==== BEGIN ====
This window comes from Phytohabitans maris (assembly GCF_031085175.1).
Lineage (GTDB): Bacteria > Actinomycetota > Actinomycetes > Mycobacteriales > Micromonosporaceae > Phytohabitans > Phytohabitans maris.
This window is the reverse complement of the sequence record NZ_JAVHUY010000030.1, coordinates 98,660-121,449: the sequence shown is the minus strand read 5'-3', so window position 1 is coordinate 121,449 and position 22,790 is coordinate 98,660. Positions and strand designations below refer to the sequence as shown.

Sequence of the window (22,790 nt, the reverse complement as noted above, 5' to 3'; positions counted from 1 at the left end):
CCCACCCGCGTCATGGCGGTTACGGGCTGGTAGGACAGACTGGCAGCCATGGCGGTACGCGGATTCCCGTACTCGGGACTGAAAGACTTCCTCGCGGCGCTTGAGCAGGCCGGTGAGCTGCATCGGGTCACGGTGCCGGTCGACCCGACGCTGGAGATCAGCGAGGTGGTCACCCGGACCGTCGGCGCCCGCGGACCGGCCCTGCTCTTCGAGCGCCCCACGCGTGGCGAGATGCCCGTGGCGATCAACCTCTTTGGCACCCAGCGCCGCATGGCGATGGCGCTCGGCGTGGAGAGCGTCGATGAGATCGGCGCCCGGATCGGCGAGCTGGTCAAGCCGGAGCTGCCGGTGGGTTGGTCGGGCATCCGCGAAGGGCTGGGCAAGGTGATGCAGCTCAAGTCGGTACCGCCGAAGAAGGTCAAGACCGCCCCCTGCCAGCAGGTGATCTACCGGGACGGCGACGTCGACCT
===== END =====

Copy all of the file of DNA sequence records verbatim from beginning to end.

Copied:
This window comes from Phytohabitans maris (assembly GCF_031085175.1).
Lineage (GTDB): Bacteria > Actinomycetota > Actinomycetes > Mycobacteriales > Micromonosporaceae > Phytohabitans > Phytohabitans maris.
This window is the reverse complement of the sequence record NZ_JAVHUY010000030.1, coordinates 98,660-121,449: the sequence shown is the minus strand read 5'-3', so window position 1 is coordinate 121,449 and position 22,790 is coordinate 98,660. Positions and strand designations below refer to the sequence as shown.

Sequence of the window (22,790 nt, the reverse complement as noted above, 5' to 3'; positions counted from 1 at the left end):
CCCACCCGCGTCATGGCGGTTACGGGCTGGTAGGACAGACTGGCAGCCATGGCGGTACGCGGATTCCCGTACTCGGGACTGAAAGACTTCCTCGCGGCGCTTGAGCAGGCCGGTGAGCTGCATCGGGTCACGGTGCCGGTCGACCCGACGCTGGAGATCAGCGAGGTGGTCACCCGGACCGTCGGCGCCCGCGGACCGGCCCTGCTCTTCGAGCGCCCCACGCGTGGCGAGATGCCCGTGGCGATCAACCTCTTTGGCACCCAGCGCCGCATGGCGATGGCGCTCGGCGTGGAGAGCGTCGATGAGATCGGCGCCCGGATCGGCGAGCTGGTCAAGCCGGAGCTGCCGGTGGGTTGGTCGGGCATCCGCGAAGGGCTGGGCAAGGTGATGCAGCTCAAGTCGGTACCGCCGAAGAAGGTCAAGACCGCCCCCTGCCAGCAGGTGATCTACCGGGACGGCGACGTCGACCT